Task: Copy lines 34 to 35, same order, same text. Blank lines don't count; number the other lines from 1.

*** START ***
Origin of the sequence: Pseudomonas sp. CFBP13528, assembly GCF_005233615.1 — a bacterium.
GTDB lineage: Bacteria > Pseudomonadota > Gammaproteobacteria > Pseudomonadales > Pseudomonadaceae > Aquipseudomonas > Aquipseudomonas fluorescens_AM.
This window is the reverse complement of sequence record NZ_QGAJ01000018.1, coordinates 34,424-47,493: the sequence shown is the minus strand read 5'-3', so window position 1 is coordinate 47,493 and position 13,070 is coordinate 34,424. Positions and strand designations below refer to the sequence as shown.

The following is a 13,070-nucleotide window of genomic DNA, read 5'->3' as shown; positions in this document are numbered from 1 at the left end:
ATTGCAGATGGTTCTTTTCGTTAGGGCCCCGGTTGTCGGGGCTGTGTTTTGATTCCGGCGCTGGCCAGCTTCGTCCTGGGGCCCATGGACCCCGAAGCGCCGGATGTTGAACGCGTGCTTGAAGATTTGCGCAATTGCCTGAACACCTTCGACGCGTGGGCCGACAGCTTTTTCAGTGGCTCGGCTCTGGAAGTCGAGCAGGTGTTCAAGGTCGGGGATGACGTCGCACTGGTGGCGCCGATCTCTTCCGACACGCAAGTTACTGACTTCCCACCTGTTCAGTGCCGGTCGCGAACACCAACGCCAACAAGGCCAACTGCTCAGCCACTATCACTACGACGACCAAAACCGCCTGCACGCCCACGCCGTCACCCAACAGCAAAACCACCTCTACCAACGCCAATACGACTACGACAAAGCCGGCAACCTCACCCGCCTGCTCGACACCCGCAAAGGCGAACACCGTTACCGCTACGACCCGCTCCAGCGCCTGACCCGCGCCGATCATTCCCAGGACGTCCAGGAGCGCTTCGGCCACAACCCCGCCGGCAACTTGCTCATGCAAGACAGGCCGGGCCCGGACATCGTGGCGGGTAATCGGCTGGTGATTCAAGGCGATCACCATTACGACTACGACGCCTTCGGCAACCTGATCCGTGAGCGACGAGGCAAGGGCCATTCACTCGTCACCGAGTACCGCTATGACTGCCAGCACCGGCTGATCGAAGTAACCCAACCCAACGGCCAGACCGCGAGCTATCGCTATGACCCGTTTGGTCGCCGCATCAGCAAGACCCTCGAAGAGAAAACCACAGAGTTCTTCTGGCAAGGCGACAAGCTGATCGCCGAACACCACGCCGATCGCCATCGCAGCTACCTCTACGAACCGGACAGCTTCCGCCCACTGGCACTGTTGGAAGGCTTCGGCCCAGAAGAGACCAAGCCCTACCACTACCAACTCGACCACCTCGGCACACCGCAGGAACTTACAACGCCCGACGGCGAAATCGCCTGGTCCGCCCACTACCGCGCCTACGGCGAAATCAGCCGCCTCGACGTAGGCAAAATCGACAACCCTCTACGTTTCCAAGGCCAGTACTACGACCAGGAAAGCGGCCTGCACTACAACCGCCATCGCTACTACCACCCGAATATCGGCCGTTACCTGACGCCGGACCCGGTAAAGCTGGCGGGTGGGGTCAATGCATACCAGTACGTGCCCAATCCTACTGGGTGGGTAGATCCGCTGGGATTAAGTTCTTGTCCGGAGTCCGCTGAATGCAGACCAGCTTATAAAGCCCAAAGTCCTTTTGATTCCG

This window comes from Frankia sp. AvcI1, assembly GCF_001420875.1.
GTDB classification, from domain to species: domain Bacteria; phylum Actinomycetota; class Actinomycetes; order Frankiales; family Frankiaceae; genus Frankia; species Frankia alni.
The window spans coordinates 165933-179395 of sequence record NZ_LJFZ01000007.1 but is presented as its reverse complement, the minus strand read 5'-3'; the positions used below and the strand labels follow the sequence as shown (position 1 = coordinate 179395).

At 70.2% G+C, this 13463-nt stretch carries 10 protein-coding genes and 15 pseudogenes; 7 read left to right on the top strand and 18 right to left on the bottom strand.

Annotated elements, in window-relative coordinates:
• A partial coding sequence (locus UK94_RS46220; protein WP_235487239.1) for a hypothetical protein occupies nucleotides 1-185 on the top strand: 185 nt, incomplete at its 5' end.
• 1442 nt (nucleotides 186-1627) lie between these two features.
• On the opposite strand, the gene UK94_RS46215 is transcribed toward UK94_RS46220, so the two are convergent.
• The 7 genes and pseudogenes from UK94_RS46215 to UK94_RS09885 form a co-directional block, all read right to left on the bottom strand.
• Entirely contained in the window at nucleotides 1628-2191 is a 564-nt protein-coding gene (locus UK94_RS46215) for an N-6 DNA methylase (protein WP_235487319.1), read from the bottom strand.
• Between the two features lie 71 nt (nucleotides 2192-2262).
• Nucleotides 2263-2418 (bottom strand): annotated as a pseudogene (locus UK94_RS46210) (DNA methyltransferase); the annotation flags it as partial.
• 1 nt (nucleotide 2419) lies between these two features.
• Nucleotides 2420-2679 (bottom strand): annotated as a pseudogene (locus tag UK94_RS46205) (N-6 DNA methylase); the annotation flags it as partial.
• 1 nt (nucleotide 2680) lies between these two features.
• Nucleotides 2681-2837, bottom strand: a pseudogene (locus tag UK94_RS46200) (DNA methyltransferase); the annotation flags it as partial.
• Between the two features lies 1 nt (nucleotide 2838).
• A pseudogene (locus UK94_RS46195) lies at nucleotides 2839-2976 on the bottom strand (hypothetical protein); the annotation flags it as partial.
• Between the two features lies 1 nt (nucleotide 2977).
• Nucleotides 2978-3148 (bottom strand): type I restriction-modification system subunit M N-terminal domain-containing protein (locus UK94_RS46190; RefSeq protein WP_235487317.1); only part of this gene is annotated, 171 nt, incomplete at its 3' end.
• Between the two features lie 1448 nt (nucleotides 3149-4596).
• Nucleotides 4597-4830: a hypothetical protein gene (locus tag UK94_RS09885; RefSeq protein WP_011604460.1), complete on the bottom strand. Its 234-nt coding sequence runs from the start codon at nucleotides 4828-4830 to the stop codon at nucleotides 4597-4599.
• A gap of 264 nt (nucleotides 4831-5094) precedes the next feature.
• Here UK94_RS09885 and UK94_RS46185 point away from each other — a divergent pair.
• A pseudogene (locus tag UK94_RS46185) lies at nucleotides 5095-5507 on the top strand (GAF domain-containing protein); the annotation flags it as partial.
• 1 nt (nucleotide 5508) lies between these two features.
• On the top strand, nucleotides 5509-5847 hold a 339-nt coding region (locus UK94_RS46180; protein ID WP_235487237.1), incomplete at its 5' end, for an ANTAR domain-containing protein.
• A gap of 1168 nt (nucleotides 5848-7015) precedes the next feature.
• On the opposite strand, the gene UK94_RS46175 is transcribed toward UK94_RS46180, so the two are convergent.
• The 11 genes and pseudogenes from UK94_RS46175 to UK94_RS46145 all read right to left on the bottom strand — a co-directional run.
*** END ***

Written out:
• On the opposite strand, the gene UK94_RS46175 is transcribed toward UK94_RS46180, so the two are convergent.
• The 11 genes and pseudogenes from UK94_RS46175 to UK94_RS46145 all read right to left on the bottom strand — a co-directional run.